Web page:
Massachusetts Legal Developments Blog

Police Body Cameras May Become Mandatory

Once again, we see police body cameras in the headlines. Now, they are gaining more appeal across the country. Ever since the Michael Brown case in Ferguson Missouri, in which a cop killed an unarmed youth, the topic has been gaining interest in communities throughout the nation. The fatal shooting of Michael Brown created weeks of community unrest. Some people feel that if the Ferguson police had been wearing body cameras, much of the community unrest would have been reduced and justice served more quickly. Furthermore, many people believe body cameras can reduce the use of excessive force and discriminatory arrest tactics used by some police officers. Individuals who feel their rights have been violated by police misconduct should consult an experienced criminal defense attorney.

What Does Law Enforcement Think About Police Body Cameras?

The Boston police chief touts the concept of police body cameras in policing. It may be just a matter of time before Boston and all cities across America make police body cameras mandatory in their departments. According to a nationwide survey conducted by PoliceOne and TASER International, a large majority of police officers across the nation feel there is a great need for body-worn cameras. The survey involved 785 federal, state, and local law enforcement professionals. Over 85% of them believe body-worn cameras reduce inaccurate claims of police brutality and misconduct and reduce the potential for litigation and lawsuits against the law enforcement agency. In 2012, the Rialto California Police Department was involved in a pilot camera deployment program. The department found a 60% reduction in use-of-force cases and an 88% reduction in citizen complaints.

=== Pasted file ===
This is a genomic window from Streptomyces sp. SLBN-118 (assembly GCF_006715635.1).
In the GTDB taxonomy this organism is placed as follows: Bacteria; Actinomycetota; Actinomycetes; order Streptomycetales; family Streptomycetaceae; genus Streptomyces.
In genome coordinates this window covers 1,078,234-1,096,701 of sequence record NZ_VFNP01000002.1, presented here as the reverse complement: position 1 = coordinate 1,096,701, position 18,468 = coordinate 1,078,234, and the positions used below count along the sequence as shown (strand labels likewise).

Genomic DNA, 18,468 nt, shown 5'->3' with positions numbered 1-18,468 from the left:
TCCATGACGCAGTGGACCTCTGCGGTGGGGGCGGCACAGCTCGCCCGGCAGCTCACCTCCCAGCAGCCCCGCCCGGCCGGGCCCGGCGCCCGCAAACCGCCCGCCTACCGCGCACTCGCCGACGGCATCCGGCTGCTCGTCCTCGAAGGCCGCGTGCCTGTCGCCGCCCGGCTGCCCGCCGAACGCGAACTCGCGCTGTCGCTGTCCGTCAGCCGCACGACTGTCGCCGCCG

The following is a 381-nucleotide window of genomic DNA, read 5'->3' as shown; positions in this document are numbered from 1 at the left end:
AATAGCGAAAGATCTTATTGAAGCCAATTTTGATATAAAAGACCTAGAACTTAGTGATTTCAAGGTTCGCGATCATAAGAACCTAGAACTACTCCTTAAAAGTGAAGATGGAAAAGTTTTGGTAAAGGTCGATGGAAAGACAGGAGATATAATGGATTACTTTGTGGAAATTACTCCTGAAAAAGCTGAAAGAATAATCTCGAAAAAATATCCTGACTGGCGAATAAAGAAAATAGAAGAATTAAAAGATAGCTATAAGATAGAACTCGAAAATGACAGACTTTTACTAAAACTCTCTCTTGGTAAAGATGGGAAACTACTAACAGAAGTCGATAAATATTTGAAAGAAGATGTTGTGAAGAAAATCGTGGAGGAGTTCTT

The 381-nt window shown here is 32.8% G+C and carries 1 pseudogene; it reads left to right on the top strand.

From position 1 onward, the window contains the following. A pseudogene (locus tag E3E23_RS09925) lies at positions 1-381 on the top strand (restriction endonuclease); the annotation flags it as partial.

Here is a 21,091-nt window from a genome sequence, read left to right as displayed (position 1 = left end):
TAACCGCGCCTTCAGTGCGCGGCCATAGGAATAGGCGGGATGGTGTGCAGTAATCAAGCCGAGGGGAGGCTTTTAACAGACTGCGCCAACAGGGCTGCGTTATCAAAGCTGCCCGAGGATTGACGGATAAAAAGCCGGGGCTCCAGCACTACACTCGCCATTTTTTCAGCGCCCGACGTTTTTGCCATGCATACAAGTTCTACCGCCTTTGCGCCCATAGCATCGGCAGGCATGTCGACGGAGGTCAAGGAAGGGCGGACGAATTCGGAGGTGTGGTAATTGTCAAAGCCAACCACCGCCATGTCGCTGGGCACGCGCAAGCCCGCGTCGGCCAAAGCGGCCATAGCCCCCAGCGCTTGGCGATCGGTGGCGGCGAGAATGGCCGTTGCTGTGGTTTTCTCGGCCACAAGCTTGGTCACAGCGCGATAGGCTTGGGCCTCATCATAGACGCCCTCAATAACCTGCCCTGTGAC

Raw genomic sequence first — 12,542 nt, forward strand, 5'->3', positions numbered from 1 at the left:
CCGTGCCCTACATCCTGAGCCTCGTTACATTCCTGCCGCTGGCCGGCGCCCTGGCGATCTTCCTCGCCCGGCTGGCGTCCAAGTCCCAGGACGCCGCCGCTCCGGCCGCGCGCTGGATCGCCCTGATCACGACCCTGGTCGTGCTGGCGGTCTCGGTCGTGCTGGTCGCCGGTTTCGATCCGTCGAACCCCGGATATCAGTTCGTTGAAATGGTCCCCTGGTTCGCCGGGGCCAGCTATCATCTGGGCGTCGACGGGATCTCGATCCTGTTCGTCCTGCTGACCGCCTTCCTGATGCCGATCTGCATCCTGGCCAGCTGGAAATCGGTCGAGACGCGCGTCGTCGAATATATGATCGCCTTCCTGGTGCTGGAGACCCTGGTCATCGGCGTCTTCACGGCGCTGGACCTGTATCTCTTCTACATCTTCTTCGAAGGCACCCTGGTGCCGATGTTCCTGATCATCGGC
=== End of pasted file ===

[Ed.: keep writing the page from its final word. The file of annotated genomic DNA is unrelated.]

How Will Police Body Cameras Affect Your Case?

Now, the information in the police report will have recorded video from the body camera that gives visual details of what actually happened during the arrest or police encounter. This will validate the information recorded in the police report. In an OUI or DUI case, if his report says the defendant was intoxicated, the recorded video can back up the claim or disprove it in court.

Body cameras are small devices that law enforcement can place on lapels, front pockets, or headgear. While most body cameras can record non-stop, many police departments keep them turned off to save storage space and do not record uneventful encounters. They instruct officers to turn on the cameras when they are approaching situations that may be suspicious or involve criminal activities. Some people believe that allowing police officers to turn on and off the body cameras can encourage selective recording. They can turn off the camera and not record information they do not wish to reveal in their police reports and arrests.

It seems that police body cameras may be used more during arrests in the future. Those arrested need to seek legal representatives who are knowledgeable in body camera evidence and how it can impact the defendant's case.

Where Can You Get Legal Help and Advice About Police Body Cameras?

If you are arrested for a criminal offense involving a police body camera, the consequences may be serious and life-changing. Boston Criminal Defense Attorney Edward Molari can provide you and your family with legal advice that might work to prevent the Commonwealth from proving its case. He can explain your rights and provide personalized legal services to help you. Contact Attorney, Edward Molari at 617-942-1532 for a free consultation.